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29Sep, 14

Vijay Bhagwati, Esq.

As we approach H1B 2014 quota period, Neufeld’s memo continues to haunt H1B employers. Hardly any day goes by when we at our firm don’t receive phone calls from our corporate clients seeking to know how they can file H1Bs under the cap 2014 due to their failure to get letters from their clients confirming petitioning employer’s employer-employee relationship with beneficiary employee. It appears that long established objective of H1B regulation [that finds much stricter implementation now] enforcing employer-employee relationship hasn’t been understood well by employers at large. It is important to recollect and note that the Neufeld memo won the challenge in a litigation ensued by a coalition of staffing companies and representative trade associations in the US District Court for the District of Columbia in the early part of year 2010. Judge Kessler dismissed the case because the Neufeld Memo is not legislative rule.  The court ruled that the Memo merely provides “interpretive guidelines” for the implementation of the relevant regulations and does not providing binding instructions to USCIS adjudicators in their review of H-1B petitions. Judge Kessler determined that “the evidence demonstrates that the Memorandum is intended to provide only guidance for application of the Regulation”.  It is thus that companies should continue to follow the guidelines set forth by the Neufeld Memo with respect to  establishing employer-employee relationship. 
We prepare and file bulk loads of H1B petitions and find that there exists a widespread confusion prevailing the minds of employers that only client letters [term generally used by clients] can evident employer’s relationship with employee. We have not seen any Request for Evidence (“RFE”) from USCIS specifically requesting a confirmation from client/end client establishing employer’s relationship with employee. Where USCIS finds that the initial petition doesn’t establish employer-employee relationship, it issues a Notice of action seeking to establish that petitioner has direct Right to control over the beneficiary. This can be established by variety of factors that are clearly highlighted in Neufeld’s memo that no where requires a confirmation from third-party work site.
Until this memo came in January 2010, USCIS relied on common law principles and two Supreme court decisions [Nationwide Mutual Ins. co. v Darden & Clackamas Gastroentrology Assoc. v. Wells] to determine what constitutes employer-employee relationship. Neufeld’s memo  was an intent to provide only the guidance, in the context of H-1B petitions, that a petitioner establish that an employer-employee relationship exists and will continue to exist throughout the duration of beneficiary’s employment term with the petitioning employer. We on our part have used this memo to its fullest extent in helping our clients understand the relationship test.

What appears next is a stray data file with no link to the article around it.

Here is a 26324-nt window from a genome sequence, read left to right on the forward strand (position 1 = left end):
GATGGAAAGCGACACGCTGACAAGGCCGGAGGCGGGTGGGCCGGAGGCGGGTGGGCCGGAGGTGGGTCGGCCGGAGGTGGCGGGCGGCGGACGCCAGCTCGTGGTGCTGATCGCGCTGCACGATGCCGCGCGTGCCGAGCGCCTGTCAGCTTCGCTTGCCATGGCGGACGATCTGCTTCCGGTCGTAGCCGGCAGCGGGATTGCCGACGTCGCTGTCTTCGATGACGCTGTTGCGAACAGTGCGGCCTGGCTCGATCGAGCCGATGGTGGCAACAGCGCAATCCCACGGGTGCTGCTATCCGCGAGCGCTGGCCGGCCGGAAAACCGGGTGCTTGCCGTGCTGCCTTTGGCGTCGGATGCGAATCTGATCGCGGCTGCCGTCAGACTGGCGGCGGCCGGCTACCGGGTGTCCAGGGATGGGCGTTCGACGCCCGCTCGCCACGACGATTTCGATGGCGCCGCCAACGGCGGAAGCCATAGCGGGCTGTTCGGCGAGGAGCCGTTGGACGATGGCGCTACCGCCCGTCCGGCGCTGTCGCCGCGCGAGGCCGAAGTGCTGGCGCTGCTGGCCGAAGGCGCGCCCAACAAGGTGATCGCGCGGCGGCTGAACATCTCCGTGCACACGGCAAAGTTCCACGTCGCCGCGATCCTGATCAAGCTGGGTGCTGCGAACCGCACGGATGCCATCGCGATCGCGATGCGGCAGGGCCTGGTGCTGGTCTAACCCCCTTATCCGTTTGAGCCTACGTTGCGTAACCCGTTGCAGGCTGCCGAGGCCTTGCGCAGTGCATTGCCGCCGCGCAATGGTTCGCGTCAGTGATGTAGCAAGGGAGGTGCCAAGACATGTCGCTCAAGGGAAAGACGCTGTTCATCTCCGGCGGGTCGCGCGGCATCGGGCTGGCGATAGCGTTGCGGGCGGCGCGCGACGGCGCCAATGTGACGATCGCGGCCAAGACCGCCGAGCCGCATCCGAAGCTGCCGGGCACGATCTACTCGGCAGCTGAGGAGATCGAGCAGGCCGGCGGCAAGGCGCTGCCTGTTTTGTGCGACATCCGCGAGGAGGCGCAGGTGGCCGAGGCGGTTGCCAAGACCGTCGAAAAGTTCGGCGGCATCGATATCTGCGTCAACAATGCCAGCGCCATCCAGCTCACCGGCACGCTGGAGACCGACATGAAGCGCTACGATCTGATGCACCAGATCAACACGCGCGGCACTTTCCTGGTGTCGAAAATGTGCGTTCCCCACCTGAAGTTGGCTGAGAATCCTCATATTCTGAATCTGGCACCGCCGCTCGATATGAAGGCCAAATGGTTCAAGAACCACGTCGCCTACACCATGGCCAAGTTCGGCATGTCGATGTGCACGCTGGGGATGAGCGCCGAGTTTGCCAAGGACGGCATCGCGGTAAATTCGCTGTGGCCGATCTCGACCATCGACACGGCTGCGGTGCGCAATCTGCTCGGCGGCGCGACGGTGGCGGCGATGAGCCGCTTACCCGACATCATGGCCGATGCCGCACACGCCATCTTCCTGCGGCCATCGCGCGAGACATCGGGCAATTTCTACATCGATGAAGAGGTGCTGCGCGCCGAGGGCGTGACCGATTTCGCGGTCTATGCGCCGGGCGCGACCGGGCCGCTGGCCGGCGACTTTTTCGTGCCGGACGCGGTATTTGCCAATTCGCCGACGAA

We do not insist on our clients the requirements of furnishing the client letters. So long as the employer has the ability to hire, fire, pay wages, supervise or otherwise control the work of employee on a day-to-day basis, provides tools or instrumentalities that enable beneficiary to perform work, evaluates the work product of beneficiary, claims beneficiary for tax-purposes, provides benefits to employee and establishes any other controlling factor over its employee as under Neufeld’s memo, we find no reason why there must be a need for a client letter. The serious consideration must be given to skillful handling in presenting valid evidence with enough commentary to describe each component of employer-employee relationship rather than spending wasteful time in trying to procure client letters which even if are obtained may not be sufficient to satisfy the regulatory requirements.           
Since USCIS weighs each petition against number of factors to determine whether employer-employee relationship exists, we strongly recommend to file upfront the voluminous evidence establishing the employer-employee relationship to try and avoid RFEs. To meet the relationship test, the focus must not shift away from making sure that employer’s right to control by virtue of its supervision and control of employee’s work on a day-to-day basis is well established whether the position is in-house or offsite. It is important to note that the relationship test must continue to exist throughout the duration of beneficiary’s employment term with the petitioning employer.
Under these circumstances, it becomes all the more important that an experienced lawyer who is expert in US Immigration matters and has extensive and in-depth  experience in handling work visas must be consulted to help you prepare well in advance to avoid potential denial of petitions. Things work out best for those who are guided and prepared well as they make the best of how things work out.

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